The NSW government has appointed Woods Bagot and UK-based practice John McAslan and Partners to design the $955 million upgrade of Sydney’s Central Railway Station.
The redevelopment is part of the $20 billion Sydney Metro project and will include the construction of new underground platforms for the Metro railway line.
Central Station will be one of seven stations on the Sydney Metro City section. The other six stations will be designed by Foster and Partners and Architectus as part of a joint venture.
The upgrade to Central Station will also include a 19-metre-wide underground concourse – to be named Central Walk – which run between Chalmers Street on the eastern side of the station, midway between Devonshire and Elizabeth Streets, and the suburban railway platforms.
“Central Station is the gateway to our great city, and we are working to develop a station that blends heritage with innovative design on par with other grand stations around the world,” said NSW transport minister Andrew Constance.
In a statement, Woods Bagot and John McAslan and Partners said “Key heritage qualities of the 112-year-old station will be emphasised along with the introduction of new architecturally-inspiring elements as part of a scheme that amplifies Central Station as a Sydney icon.”
The design of the upgrade will have a clear relationship to the original architecture by colonial architect Walter Liberty Vernon. Constructed in 1855 to 1901, the station is one of the first major rail termini in Australia. According to its statement of heritage significance, it is the “only true terminus building in Australia preventing further extensions of rail lines and is significant as one of the largest covered public spaces in the city.
“[The terminus building] is a classically inspired Beaux Arts building consisting of a sandstone and brick structure organised in a “U” form that encloses a steel framed Main Hall and platforms. The interior of the hall features a skylight barrel vaulted steel truss roof, clad with corrugated iron. The internal brick walls are banded and the asymmetric arrangement of archways.”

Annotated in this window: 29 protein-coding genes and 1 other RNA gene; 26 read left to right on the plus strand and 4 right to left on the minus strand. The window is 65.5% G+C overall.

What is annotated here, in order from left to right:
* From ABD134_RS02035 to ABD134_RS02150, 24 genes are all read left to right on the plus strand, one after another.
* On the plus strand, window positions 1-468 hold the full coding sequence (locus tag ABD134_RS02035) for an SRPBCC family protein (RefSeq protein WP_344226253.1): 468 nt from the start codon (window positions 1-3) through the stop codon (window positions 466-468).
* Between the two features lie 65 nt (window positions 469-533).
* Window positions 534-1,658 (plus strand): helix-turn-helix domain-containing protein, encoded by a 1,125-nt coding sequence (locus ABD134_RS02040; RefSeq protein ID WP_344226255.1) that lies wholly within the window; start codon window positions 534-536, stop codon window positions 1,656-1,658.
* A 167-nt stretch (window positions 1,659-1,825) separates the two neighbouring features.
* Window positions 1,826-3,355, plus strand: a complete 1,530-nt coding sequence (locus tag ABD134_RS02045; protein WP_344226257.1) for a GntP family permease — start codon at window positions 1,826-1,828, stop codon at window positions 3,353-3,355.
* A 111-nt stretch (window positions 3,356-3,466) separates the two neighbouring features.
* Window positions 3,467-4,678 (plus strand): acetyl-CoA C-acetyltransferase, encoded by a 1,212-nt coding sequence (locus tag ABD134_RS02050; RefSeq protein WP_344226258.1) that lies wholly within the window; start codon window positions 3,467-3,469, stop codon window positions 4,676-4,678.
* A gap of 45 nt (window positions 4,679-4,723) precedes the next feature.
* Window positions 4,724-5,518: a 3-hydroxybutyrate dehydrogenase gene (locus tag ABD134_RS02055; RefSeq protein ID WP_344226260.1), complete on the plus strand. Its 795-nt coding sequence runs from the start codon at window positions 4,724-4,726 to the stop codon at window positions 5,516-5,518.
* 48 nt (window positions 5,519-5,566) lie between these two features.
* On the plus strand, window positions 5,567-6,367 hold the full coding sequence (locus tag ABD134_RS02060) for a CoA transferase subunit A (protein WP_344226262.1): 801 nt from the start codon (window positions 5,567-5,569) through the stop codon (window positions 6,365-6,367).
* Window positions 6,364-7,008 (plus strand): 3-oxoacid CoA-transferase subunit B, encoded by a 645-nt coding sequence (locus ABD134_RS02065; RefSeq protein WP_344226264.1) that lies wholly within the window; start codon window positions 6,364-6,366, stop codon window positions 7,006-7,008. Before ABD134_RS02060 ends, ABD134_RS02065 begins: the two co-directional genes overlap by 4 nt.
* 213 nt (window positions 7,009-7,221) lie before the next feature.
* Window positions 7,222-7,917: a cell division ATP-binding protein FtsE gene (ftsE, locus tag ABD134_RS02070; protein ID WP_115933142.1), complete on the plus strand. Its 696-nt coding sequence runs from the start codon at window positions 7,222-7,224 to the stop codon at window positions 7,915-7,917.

Woods Bagot design leader Neil Hill said, “The main architectural direction [of the upgrade] is to respond to the main building with archways and vaults.”
“The craft and richness of stonework evident in the existing building are reinterpreted to form new textured sandstone walls into the new Metro Box, establishing the exceptionally crafted subterranean architecture firmly within the historic precinct and providing a civic quality to the new station works,” he said.
The Hawkesbury sandstone of the original terminus building will be reinterpreted in a contemporary manner in the form of precast modular panels. The proposed structure will also takes its cues from the original vaulted steel roof.
The design of the upgrade will “unlock the clarity of historic building,” said Woods Bagot principal John Prentice.
Construction on the station upgrade and the proposed Central Walk will begin immediately, after the government awarded the contract to Laing O’Rourke and it is expected to be completed by 2022. Services on the Sydney Metro City and Southwest lines are expect to commence in 2024.
John McAslan, executive chairman of John McAslan and Partners, said, “The world’s leading cities, Sydney among them, are under extraordinary pressure in terms of the development of transport infrastructure in relation to urban fabric. With 96 per cent of Sydney train services currently calling at Central Station, this interchange performs a critical function and impression of the city.”
John McAslan and Partners have completed a number of significant transport projects in London, Belfast, New Delhi including the multi-award-winning Kings Cross Station redevelopment which was completed in time for the 2012 London Olympic Games.
Woods Bagot’s recently completed Wynard Walk in Sydney, which links Wynyard station with Barangaroo, received a commendation in the Public Architecture category at the 2017 NSW Architecture Awards.